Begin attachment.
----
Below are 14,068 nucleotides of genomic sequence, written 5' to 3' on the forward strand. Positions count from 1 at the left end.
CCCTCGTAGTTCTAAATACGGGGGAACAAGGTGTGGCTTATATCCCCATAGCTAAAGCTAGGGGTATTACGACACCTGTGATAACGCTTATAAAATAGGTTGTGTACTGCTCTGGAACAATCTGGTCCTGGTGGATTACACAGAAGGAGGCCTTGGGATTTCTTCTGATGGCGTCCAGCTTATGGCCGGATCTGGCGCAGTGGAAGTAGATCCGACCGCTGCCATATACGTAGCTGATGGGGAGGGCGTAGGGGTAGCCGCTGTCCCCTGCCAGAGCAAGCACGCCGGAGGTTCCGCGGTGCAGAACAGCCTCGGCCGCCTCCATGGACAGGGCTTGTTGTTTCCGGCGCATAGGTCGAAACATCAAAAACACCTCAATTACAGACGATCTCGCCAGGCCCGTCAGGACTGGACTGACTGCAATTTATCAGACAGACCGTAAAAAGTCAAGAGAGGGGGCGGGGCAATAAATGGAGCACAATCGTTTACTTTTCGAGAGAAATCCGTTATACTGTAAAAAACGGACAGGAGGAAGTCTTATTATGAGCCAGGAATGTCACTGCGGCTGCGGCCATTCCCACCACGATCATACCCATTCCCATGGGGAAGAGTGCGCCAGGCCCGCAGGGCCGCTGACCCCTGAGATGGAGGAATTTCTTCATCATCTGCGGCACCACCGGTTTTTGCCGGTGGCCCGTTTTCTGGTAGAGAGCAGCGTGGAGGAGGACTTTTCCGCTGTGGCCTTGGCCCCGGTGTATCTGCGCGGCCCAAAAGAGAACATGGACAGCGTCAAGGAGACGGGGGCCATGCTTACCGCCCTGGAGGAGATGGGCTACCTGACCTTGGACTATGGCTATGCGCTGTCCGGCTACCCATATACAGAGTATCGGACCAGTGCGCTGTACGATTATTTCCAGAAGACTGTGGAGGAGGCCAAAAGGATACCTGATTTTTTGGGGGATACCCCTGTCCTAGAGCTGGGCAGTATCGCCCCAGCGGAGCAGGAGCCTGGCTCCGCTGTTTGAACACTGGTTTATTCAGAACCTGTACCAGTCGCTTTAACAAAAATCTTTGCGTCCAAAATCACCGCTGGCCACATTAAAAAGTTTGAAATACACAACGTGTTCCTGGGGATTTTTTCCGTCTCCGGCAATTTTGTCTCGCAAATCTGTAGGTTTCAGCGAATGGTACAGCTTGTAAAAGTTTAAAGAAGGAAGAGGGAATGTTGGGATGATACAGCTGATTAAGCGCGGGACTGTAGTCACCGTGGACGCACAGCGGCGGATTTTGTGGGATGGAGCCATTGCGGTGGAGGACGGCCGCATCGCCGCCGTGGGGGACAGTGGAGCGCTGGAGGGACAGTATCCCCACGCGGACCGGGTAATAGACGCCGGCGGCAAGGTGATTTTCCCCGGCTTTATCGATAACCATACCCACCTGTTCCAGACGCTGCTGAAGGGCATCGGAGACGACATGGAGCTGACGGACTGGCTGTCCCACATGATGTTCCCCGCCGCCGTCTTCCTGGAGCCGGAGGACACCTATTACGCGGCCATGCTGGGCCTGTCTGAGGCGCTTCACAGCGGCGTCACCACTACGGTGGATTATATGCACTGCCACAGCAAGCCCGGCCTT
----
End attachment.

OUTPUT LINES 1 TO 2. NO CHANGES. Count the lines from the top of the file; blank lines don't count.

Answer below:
Below are 14,068 nucleotides of genomic sequence, written 5' to 3' on the forward strand. Positions count from 1 at the left end.
CCCTCGTAGTTCTAAATACGGGGGAACAAGGTGTGGCTTATATCCCCATAGCTAAAGCTAGGGGTATTACGACACCTGTGATAACGCTTATAAAATAGGTTGTGTACTGCTCTGGAACAATCTGGTCCTGGTGGATTACACAGAAGGAGGCCTTGGGATTTCTTCTGATGGCGTCCAGCTTATGGCCGGATCTGGCGCAGTGGAAGTAGATCCGACCGCTGCCATATACGTAGCTGATGGGGAGGGCGTAGGGGTAGCCGCTGTCCCCTGCCAGAGCAAGCACGCCGGAGGTTCCGCGGTGCAGAACAGCCTCGGCCGCCTCCATGGACAGGGCTTGTTGTTTCCGGCGCATAGGTCGAAACATCAAAAACACCTCAATTACAGACGATCTCGCCAGGCCCGTCAGGACTGGACTGACTGCAATTTATCAGACAGACCGTAAAAAGTCAAGAGAGGGGGCGGGGCAATAAATGGAGCACAATCGTTTACTTTTCGAGAGAAATCCGTTATACTGTAAAAAACGGACAGGAGGAAGTCTTATTATGAGCCAGGAATGTCACTGCGGCTGCGGCCATTCCCACCACGATCATACCCATTCCCATGGGGAAGAGTGCGCCAGGCCCGCAGGGCCGCTGACCCCTGAGATGGAGGAATTTCTTCATCATCTGCGGCACCACCGGTTTTTGCCGGTGGCCCGTTTTCTGGTAGAGAGCAGCGTGGAGGAGGACTTTTCCGCTGTGGCCTTGGCCCCGGTGTATCTGCGCGGCCCAAAAGAGAACATGGACAGCGTCAAGGAGACGGGGGCCATGCTTACCGCCCTGGAGGAGATGGGCTACCTGACCTTGGACTATGGCTATGCGCTGTCCGGCTACCCATATACAGAGTATCGGACCAGTGCGCTGTACGATTATTTCCAGAAGACTGTGGAGGAGGCCAAAAGGATACCTGATTTTTTGGGGGATACCCCTGTCCTAGAGCTGGGCAGTATCGCCCCAGCGGAGCAGGAGCCTGGCTCCGCTGTTTGAACACTGGTTTATTCAGAACCTGTACCAGTCGCTTTAACAAAAATCTTTGCGTCCAAAATCACCGCTGGCCACATTAAAAAGTTTGAAATACACAACGTGTTCCTGGGGATTTTTTCCGTCTCCGGCAATTTTGTCTCGCAAATCTGTAGGTTTCAGCGAATGGTACAGCTTGTAAAAGTTTAAAGAAGGAAGAGGGAATGTTGGGATGATACAGCTGATTAAGCGCGGGACTGTAGTCACCGTGGACGCACAGCGGCGGATTTTGTGGGATGGAGCCATTGCGGTGGAGGACGGCCGCATCGCCGCCGTGGGGGACAGTGGAGCGCTGGAGGGACAGTATCCCCACGCGGACCGGGTAATAGACGCCGGCGGCAAGGTGATTTTCCCCGGCTTTATCGATAACCATACCCACCTGTTCCAGACGCTGCTGAAGGGCATCGGAGACGACATGGAGCTGACGGACTGGCTGTCCCACATGATGTTCCCCGCCGCCGTCTTCCTGGAGCCGGAGGACACCTATTACGCGGCCATGCTGGGCCTGTCTGAGGCGCTTCACAGCGGCGTCACCACTACGGTGGATTATATGCACTGCCACAGCAAGCCCGGCCTT